Greg Gannicott’s Blog


The Great Depression

Posted in Other by Greg Gannicott on September 24, 2008
Tags: ,

With all the talk of economic troubles, I thought I’d read up on what the Great Depression of the 1930s actually was.

Naturally I headed to Wikipedia. Here’s a sample of the entry. It sounds a little too familiar for my liking:

Debt is seen as one of the causes of the Great Depression, particularly in the United States. Macroeconomists including Ben Bernanke, the current chairman of the U.S. Federal Reserve Bank, have revived the debt-deflation view[citation needed] of the Great Depression originated by Arthur Cecil Pigou and Irving Fisher:[citation needed] in the 1920s, American consumers and businesses relied on cheap credit, the former to purchase consumer goods such as automobiles and furniture, and the latter for capital investment to increase production. This fueled strong short-term growth but created consumer and commercial debt. People and businesses who were deeply in debt when price deflation occurred or demand for their product decreased often risked default. Many drastically cut current spending to keep up time payments, thus lowering demand for new products. Businesses began to fail as construction work and factory orders plunged.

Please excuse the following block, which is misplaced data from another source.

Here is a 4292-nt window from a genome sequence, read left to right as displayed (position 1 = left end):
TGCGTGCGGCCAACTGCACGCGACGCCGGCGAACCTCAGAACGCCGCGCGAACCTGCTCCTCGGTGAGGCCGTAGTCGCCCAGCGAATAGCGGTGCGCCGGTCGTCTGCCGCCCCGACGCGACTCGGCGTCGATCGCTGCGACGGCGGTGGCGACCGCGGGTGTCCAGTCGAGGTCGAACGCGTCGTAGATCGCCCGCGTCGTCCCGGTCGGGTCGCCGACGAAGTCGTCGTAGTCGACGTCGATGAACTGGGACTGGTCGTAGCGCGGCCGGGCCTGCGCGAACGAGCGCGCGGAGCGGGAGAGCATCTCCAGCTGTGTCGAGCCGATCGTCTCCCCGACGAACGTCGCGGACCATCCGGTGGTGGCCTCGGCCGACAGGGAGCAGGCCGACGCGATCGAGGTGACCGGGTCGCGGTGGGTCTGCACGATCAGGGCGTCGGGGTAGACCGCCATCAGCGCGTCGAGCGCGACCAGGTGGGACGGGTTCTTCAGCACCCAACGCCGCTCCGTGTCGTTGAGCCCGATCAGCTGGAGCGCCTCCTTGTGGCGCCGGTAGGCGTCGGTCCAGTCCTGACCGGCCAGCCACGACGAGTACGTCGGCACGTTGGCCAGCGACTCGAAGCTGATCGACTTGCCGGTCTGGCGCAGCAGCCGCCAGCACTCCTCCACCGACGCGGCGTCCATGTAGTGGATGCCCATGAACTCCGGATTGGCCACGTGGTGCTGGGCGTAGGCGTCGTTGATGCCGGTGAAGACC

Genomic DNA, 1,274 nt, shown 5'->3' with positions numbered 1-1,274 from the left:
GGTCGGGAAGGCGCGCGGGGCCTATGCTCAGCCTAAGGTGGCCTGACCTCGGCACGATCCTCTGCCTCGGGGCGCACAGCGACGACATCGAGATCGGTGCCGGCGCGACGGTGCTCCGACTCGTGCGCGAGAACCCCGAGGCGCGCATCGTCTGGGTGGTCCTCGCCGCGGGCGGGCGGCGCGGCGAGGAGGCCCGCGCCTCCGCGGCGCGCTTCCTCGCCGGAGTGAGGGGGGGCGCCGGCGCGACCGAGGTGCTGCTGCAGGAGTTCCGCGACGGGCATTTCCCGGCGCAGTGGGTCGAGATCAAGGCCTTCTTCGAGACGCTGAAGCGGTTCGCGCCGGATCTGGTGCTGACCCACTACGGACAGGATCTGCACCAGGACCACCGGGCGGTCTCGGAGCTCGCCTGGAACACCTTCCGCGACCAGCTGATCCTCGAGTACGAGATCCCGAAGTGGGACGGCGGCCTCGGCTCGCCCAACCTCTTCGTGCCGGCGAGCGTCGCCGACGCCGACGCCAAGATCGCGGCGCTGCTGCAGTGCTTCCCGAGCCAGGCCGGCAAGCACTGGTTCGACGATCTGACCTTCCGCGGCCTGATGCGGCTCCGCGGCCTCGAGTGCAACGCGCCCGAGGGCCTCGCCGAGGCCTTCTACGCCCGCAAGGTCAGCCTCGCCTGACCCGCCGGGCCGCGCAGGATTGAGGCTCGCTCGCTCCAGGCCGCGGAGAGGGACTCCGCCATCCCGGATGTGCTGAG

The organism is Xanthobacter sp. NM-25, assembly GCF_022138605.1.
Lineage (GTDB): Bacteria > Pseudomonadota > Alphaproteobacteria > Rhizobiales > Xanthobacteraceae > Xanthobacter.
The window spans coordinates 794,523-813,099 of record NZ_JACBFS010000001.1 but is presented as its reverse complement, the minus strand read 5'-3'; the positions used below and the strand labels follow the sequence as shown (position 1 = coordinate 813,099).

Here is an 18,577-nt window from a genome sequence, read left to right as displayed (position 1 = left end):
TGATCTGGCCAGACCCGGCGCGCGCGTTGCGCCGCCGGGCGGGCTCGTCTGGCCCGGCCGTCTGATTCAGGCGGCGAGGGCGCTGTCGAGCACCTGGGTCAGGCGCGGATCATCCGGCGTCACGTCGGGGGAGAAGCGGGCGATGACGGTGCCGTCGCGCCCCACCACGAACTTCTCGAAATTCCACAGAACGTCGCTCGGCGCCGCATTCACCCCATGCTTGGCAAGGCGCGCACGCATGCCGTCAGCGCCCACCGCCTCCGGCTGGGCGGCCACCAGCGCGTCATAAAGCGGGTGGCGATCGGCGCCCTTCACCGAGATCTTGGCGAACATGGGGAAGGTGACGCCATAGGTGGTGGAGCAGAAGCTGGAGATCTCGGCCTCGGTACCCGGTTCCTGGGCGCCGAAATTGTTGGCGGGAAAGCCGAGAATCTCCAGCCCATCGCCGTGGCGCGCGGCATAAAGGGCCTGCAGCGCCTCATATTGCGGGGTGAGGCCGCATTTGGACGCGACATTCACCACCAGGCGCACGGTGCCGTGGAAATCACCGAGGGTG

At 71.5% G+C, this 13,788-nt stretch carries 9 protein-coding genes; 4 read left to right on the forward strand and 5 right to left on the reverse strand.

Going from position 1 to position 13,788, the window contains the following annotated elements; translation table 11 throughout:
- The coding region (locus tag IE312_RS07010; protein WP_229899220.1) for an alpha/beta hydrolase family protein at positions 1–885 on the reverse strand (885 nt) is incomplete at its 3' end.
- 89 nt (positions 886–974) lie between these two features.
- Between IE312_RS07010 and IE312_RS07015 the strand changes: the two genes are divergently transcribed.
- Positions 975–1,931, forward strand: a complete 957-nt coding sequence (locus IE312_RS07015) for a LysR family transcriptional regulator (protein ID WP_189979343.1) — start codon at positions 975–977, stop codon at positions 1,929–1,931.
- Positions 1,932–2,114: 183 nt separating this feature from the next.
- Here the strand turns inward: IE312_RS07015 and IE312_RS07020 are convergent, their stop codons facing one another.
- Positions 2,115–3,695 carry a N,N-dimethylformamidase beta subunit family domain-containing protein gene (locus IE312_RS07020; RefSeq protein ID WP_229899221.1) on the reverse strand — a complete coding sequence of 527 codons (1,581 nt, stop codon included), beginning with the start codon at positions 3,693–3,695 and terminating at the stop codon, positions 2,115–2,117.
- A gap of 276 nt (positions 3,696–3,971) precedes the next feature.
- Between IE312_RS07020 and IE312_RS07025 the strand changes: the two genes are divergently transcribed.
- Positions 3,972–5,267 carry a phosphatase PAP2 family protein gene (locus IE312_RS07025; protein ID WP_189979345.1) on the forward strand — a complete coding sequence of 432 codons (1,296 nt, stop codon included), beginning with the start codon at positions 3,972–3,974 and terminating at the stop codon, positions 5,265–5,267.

Massive layoffs occurred, resulting in US unemployment rates of over 25% by 1933. Banks which had financed this debt began to fail as debtors defaulted on debt and depositors attempted to withdraw their deposits en mass, triggering multiple bank runs. Government guarantees and Federal Reserve banking regulations to prevent such panics were ineffective or not used. Bank failures led to the loss of billions of dollars in assets.[citation needed] Outstanding debts became heavier, because prices and incomes fell by 20–50% but the debts remained at the same dollar amount. After the panic of 1929, and during the first 10 months of 1930, 744 US banks failed. (In all, 9,000 banks failed during the 1930s). By 1933, depositors had lost $140 billion in deposits.[8]
Bank failures snowballed as desperate bankers called in loans which the borrowers did not have time or money to repay. With future profits looking poor, capital investment and construction slowed or completely ceased. In the face of bad loans and worsening future prospects, the surviving banks became even more conservative in their lending.[8] Banks built up their capital reserves and made fewer loans, which intensified deflationary pressures. A vicious cycle developed and the downward spiral accelerated. This kind of self-aggravating process may have turned a 1930 recession into a 1933 great depression.
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